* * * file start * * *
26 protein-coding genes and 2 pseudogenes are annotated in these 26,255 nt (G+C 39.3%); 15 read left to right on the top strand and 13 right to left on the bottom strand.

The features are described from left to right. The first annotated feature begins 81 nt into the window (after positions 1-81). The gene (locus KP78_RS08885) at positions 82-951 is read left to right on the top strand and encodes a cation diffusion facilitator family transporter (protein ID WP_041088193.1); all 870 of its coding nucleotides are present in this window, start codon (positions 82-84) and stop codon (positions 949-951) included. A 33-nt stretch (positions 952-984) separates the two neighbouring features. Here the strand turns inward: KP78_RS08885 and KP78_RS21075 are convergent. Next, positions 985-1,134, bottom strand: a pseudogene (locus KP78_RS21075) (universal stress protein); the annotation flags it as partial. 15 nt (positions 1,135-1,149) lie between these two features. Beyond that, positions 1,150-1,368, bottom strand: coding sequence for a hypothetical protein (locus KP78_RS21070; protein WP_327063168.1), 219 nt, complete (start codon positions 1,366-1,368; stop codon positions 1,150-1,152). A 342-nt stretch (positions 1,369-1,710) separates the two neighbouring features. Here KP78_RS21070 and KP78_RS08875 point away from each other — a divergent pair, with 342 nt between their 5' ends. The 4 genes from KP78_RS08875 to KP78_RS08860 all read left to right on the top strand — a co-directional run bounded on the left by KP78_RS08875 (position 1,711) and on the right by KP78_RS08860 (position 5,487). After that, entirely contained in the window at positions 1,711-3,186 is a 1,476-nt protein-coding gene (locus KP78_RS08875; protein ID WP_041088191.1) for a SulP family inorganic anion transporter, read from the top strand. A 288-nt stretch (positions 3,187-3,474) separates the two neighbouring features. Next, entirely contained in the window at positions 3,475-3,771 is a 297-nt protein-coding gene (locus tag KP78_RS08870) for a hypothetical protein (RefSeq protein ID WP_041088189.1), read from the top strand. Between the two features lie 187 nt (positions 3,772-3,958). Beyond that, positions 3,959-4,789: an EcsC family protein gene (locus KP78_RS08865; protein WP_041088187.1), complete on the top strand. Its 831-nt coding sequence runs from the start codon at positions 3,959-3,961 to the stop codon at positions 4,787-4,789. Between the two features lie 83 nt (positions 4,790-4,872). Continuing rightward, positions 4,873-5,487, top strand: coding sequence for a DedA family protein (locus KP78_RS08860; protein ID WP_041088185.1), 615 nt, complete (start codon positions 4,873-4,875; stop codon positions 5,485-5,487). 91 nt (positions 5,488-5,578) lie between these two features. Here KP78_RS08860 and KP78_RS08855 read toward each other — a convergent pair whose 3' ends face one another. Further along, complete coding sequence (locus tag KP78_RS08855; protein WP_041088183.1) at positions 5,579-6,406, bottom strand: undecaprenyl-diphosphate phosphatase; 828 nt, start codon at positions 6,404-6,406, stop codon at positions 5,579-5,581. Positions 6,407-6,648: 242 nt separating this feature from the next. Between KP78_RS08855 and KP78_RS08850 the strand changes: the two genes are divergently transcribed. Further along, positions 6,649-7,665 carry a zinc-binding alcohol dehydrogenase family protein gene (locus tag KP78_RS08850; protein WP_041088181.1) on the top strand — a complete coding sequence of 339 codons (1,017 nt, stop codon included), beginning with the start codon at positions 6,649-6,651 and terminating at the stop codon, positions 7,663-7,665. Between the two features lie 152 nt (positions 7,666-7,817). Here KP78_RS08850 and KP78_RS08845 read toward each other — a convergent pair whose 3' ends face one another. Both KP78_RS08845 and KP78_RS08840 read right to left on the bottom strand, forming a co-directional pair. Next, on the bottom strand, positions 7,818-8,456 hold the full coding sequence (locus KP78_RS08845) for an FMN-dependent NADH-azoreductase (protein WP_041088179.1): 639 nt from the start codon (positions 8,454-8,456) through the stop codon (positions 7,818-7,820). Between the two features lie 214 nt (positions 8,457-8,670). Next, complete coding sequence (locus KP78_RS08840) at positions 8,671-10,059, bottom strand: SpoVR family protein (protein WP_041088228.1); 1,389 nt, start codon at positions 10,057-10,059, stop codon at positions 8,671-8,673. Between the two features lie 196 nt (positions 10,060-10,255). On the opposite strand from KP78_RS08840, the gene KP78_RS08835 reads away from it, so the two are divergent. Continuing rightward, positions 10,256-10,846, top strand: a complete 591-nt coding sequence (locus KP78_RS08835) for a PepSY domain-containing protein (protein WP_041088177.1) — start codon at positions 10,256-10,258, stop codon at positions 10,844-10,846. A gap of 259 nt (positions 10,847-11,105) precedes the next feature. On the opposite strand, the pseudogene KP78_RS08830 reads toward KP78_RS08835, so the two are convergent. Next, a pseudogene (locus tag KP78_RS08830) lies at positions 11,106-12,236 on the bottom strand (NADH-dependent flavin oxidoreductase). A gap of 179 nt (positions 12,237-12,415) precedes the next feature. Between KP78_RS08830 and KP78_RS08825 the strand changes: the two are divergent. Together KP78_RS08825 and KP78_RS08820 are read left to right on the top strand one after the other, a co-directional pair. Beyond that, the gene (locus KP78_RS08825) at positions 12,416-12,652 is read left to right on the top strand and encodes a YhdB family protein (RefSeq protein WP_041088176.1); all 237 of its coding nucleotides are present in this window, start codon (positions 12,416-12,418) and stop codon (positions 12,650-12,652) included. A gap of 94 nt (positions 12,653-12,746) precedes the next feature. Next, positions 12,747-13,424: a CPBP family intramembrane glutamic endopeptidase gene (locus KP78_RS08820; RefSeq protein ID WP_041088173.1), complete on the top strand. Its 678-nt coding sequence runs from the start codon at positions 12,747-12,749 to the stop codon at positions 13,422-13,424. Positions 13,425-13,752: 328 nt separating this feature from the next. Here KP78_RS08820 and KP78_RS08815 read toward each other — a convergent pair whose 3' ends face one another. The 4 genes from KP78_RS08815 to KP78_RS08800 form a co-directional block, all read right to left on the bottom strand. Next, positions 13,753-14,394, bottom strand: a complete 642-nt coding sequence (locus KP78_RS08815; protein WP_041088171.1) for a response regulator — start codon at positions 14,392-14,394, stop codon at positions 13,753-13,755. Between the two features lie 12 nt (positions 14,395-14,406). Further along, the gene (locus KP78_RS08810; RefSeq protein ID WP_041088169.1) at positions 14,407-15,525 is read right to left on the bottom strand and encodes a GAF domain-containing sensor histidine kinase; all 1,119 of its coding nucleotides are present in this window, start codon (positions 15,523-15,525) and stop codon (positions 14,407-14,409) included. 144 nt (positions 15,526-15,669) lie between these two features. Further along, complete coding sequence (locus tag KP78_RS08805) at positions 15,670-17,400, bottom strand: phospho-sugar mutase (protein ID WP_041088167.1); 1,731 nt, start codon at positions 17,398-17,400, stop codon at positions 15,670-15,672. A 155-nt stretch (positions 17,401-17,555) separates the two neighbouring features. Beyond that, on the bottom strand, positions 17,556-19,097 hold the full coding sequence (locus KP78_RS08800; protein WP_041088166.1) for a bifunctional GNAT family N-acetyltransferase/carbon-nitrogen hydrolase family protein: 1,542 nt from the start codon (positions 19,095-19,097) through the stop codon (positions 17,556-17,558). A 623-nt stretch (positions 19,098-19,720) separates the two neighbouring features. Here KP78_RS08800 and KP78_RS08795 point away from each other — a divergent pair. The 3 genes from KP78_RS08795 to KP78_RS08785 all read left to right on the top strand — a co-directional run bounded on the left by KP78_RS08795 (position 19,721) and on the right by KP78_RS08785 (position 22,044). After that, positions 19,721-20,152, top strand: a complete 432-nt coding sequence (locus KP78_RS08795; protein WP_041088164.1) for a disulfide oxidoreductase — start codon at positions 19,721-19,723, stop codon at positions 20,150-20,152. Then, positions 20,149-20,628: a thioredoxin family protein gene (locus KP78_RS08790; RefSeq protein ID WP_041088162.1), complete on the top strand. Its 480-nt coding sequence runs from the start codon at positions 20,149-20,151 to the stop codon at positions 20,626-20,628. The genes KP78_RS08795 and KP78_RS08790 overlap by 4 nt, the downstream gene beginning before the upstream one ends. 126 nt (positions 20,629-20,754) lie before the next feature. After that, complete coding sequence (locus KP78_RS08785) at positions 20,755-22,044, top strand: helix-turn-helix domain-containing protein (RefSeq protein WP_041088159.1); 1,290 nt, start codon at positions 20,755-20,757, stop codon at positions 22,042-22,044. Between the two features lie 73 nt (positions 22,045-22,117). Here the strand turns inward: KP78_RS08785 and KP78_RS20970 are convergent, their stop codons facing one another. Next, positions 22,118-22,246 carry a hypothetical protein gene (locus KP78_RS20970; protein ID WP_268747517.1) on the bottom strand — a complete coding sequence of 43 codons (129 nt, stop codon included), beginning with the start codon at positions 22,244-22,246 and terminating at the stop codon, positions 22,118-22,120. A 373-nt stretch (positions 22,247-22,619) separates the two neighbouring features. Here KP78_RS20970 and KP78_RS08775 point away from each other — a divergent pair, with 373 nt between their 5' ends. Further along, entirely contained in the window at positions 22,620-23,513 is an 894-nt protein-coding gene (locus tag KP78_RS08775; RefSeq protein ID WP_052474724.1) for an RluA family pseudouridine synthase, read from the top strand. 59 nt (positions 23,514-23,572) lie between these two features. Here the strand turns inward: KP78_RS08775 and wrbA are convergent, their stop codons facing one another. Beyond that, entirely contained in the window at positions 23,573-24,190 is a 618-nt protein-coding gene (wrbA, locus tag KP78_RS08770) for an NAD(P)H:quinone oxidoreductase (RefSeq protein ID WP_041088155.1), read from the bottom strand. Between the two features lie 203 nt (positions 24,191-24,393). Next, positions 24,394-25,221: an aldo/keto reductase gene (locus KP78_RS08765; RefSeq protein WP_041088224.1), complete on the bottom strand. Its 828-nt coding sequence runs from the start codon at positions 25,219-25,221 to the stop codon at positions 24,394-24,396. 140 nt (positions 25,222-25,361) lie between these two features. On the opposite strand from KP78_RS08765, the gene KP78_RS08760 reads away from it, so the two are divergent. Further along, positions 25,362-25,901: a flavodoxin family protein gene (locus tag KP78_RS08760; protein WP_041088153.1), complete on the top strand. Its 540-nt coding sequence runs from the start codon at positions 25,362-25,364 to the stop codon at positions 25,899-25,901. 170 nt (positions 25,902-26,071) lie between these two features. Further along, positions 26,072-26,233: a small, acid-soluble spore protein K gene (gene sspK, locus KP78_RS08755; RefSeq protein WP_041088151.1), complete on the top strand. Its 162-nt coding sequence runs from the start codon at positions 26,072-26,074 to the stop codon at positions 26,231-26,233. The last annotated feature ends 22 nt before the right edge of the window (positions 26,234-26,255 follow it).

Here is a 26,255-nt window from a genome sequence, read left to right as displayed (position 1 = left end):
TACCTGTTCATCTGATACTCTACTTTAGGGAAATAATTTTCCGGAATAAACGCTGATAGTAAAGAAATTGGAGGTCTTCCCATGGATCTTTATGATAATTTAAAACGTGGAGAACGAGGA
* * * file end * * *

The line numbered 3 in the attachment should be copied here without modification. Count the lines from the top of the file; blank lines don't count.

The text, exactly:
Here is a 26,255-nt window from a genome sequence, read left to right as displayed (position 1 = left end):